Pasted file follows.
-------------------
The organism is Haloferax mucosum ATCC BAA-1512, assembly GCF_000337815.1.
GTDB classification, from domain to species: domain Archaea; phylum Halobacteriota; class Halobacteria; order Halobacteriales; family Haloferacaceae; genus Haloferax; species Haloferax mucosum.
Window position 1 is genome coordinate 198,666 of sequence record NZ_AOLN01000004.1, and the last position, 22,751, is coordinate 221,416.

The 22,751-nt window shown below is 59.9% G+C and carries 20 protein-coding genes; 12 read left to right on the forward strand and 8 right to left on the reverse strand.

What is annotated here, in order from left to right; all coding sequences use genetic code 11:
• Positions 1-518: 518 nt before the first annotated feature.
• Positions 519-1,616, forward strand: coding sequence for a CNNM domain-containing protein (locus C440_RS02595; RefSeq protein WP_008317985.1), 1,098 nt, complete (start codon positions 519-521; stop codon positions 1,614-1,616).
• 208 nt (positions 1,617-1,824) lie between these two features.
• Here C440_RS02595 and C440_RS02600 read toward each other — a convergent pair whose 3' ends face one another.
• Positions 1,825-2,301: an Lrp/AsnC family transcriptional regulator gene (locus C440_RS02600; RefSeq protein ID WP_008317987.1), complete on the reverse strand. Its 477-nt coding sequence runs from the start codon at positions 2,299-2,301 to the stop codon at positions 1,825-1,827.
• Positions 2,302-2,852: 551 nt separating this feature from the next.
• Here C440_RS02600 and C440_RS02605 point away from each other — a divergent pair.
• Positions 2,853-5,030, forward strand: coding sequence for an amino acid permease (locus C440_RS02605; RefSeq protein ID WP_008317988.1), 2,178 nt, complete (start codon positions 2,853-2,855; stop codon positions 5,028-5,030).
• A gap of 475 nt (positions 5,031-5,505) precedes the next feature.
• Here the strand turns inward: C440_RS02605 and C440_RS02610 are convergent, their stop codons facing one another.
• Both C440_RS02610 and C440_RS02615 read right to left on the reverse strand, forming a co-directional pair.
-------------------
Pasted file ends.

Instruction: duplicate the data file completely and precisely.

The organism is Haloferax mucosum ATCC BAA-1512, assembly GCF_000337815.1.
GTDB classification, from domain to species: domain Archaea; phylum Halobacteriota; class Halobacteria; order Halobacteriales; family Haloferacaceae; genus Haloferax; species Haloferax mucosum.
Window position 1 is genome coordinate 198,666 of sequence record NZ_AOLN01000004.1, and the last position, 22,751, is coordinate 221,416.

The 22,751-nt window shown below is 59.9% G+C and carries 20 protein-coding genes; 12 read left to right on the forward strand and 8 right to left on the reverse strand.

What is annotated here, in order from left to right; all coding sequences use genetic code 11:
• Positions 1-518: 518 nt before the first annotated feature.
• Positions 519-1,616, forward strand: coding sequence for a CNNM domain-containing protein (locus C440_RS02595; RefSeq protein WP_008317985.1), 1,098 nt, complete (start codon positions 519-521; stop codon positions 1,614-1,616).
• 208 nt (positions 1,617-1,824) lie between these two features.
• Here C440_RS02595 and C440_RS02600 read toward each other — a convergent pair whose 3' ends face one another.
• Positions 1,825-2,301: an Lrp/AsnC family transcriptional regulator gene (locus C440_RS02600; RefSeq protein ID WP_008317987.1), complete on the reverse strand. Its 477-nt coding sequence runs from the start codon at positions 2,299-2,301 to the stop codon at positions 1,825-1,827.
• Positions 2,302-2,852: 551 nt separating this feature from the next.
• Here C440_RS02600 and C440_RS02605 point away from each other — a divergent pair.
• Positions 2,853-5,030, forward strand: coding sequence for an amino acid permease (locus C440_RS02605; RefSeq protein ID WP_008317988.1), 2,178 nt, complete (start codon positions 2,853-2,855; stop codon positions 5,028-5,030).
• A gap of 475 nt (positions 5,031-5,505) precedes the next feature.
• Here the strand turns inward: C440_RS02605 and C440_RS02610 are convergent, their stop codons facing one another.
• Both C440_RS02610 and C440_RS02615 read right to left on the reverse strand, forming a co-directional pair.